I just happened to read “Young Catholic America: Emerging Adults In, Out of, and Gone from the Catholic Church” (2014) prior to reviewing this document. “Young Catholic America” is a magnificent research venture into the present day faith life of Catholic young adults (18-23); it is also one of most depressing glimpses of the failure of the Catholic formational effort, so much so that I got to wondering: could the bishops in 1972 have written (and more importantly, acted) in ways that might have averted or mitigated the estrangement of Catholic truth among the young, and their parents for that matter, who are also the product of the post-1972 era. In many, though not all instances, the answer is a qualified yes.
The opening of TTAJD expresses hope that all Catholic education will be judged on its success in bringing men (sic) to holiness. Its most famous paragraph is arguably 14, which establishes the three-legged stool of formation: (1) presentation of Christian truth (2) in a vibrant communal setting (3) toward an energetic life of service to the world. This formula survives to the present day as an organizational principle in Catholic education. The authors seem to understand the importance of parents in the formation of their children, and they discuss it at length. Remember that community and family-based programming was still on the formative drafting table: old timers will remember the seminal catechetical work of Christiane Brusselmans, for example. It is interesting that the bishops cite the initiation sacraments and Penance as important moments of parental contact with the process (para. 25) and return to adult education in paras. 45-50.
Once entering pastoral waters, the bishops cannot avoid addressing parochial division regarding what we called then “the new theology.” (paras. 53-59) Think Common Core for a parallel. Those “vibrant communities” of para. 14 were presently agonizing over monumental liturgical and theological change. Figurative hand to hand combat, even in rectories, was not uncommon. A historical argument could be made that the greatest educational project of the twentieth century Church, the implementation of Vatican II, was a challenge for which few in the hierarchy or anywhere else were equipped to negotiate smoothly. A unity of parish faith and practice could no longer be assumed.
The bishops turned to the call and challenges facing Catholics in colleges (Catholic, private, state, commuter, etc.) at several juncture. Regarding younger students, the bishops make it clear that Catholic elementary and secondary schools are the preferred formative experience (para. 84). But by 1972 the crest of the Catholic school explosion was well along the way of subsiding. And here, I believe, is the most critical strategic shortcoming of the document, an absence of critical analysis of the sociology and business of institutional education. Based upon this document, one can only assume that the hierarchy had made up its mind to accept the exodus from Catholic schools as inevitable, impossible to stem or reverse. Lest we forget, this is a major paradigm shift from the 1880’s Plenary Council of bishops in Baltimore.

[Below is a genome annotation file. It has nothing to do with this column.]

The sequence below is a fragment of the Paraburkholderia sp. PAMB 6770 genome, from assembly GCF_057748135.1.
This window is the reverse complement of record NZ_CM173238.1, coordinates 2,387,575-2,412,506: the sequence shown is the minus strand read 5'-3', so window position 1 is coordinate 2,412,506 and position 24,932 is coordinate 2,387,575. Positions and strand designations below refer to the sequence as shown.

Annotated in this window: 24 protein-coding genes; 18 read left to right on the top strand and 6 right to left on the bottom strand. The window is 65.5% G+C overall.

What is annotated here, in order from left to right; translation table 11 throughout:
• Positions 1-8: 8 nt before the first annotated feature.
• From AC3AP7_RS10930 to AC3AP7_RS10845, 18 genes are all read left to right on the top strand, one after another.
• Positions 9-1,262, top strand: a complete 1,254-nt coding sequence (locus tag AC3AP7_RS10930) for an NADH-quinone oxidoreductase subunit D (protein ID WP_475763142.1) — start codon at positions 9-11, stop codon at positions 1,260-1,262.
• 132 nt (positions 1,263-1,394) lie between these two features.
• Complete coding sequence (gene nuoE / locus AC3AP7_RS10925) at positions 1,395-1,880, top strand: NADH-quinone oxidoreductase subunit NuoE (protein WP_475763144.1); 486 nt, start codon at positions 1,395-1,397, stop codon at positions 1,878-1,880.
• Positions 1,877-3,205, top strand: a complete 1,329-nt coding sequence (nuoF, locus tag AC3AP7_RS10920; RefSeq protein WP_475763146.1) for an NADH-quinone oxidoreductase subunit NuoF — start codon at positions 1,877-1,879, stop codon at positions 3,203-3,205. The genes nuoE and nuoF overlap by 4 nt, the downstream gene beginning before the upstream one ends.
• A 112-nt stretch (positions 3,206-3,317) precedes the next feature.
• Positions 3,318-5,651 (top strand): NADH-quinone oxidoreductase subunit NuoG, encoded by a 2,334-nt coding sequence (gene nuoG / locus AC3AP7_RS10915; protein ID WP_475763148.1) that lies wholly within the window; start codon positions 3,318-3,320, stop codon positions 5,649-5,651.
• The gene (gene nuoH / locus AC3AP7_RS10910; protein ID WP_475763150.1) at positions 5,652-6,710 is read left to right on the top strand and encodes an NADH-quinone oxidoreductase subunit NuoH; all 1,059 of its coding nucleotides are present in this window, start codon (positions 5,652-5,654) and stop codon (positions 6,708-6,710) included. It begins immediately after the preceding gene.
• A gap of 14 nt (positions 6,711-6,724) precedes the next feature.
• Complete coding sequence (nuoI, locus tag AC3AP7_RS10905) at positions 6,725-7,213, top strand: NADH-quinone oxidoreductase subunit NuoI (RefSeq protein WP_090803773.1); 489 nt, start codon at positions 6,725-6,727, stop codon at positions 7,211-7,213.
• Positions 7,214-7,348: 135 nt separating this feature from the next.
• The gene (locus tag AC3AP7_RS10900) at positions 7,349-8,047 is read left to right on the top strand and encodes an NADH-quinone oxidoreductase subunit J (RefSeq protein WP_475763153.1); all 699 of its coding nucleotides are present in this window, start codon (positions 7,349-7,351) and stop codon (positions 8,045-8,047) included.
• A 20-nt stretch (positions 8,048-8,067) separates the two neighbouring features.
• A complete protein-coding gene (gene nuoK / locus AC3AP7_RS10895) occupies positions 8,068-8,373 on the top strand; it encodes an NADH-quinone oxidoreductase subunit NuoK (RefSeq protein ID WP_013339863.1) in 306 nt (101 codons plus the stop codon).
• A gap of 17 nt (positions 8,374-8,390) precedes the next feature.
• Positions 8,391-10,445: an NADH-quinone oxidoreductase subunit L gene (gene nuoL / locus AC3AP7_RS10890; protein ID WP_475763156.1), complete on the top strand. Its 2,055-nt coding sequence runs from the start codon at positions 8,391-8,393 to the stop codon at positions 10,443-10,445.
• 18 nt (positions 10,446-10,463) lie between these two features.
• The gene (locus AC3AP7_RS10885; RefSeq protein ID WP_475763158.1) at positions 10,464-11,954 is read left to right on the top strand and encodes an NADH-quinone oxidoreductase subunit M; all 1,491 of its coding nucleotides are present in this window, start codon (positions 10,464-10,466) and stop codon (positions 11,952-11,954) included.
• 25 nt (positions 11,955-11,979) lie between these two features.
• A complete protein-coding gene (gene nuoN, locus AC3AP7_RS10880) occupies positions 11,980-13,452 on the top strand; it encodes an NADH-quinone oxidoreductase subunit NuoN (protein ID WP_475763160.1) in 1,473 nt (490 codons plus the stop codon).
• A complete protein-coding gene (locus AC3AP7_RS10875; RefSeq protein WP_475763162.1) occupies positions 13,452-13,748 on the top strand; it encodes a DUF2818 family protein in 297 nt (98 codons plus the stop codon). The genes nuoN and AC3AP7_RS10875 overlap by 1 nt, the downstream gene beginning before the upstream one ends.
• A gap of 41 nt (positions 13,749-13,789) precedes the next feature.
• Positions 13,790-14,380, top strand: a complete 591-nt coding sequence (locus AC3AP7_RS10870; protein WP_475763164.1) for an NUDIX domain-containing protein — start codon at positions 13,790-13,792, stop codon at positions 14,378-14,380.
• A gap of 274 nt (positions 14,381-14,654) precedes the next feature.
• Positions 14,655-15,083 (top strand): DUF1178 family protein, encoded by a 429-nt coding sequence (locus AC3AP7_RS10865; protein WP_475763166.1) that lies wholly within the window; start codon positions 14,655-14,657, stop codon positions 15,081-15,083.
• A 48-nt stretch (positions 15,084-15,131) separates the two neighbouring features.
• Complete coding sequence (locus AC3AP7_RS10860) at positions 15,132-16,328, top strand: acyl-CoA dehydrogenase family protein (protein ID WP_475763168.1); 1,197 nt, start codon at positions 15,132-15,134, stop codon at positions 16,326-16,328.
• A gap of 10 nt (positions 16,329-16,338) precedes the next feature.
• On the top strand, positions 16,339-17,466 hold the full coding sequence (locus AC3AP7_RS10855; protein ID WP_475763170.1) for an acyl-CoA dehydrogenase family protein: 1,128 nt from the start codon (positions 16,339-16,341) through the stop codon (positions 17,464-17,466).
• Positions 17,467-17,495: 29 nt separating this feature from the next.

This abdication put the bishops in the unenviable position of trumpeting the glories of CCD, which is one of the true “emperor’s new clothes” vignettes of contemporary American Catholic life. The bishops would logically have to argue that the formational professionalism of Catholic schools is matched successfully by after-school, weekend, or “released time” programs to justify their decision. (Even today the number of professionals who maintain this incredulous proposition continues to surprise me.) Thus, the reader is treated to the supposition in para. 88 that one of the untapped advantages of CCD programs is their voluntary nature. As any unpaid religious education will tell you today, the only things voluntary are the instructor’s time and labor, and the poor attendance pattern of students. In 1972 the bishops called for a number of reforms yet to be acknowledged: Connectedness of CCD to Catholic schools (para. 93) including a call for “common funding;” development of parish educational centers (para. 94); funding for in-service training of religious education personnel and appropriate salaries for administrative positions (para. 97). In many instances, this would amount to a “dual system,” so to speak, of staff and buildings, which might lead a consultant to ask in 1972, why not reinforce your system already in place rather than embark upon a costly bifurcation that stood little chance of success in the first place? In any event, the monies for both tracks were frequently woefully short of this call as forty years would show.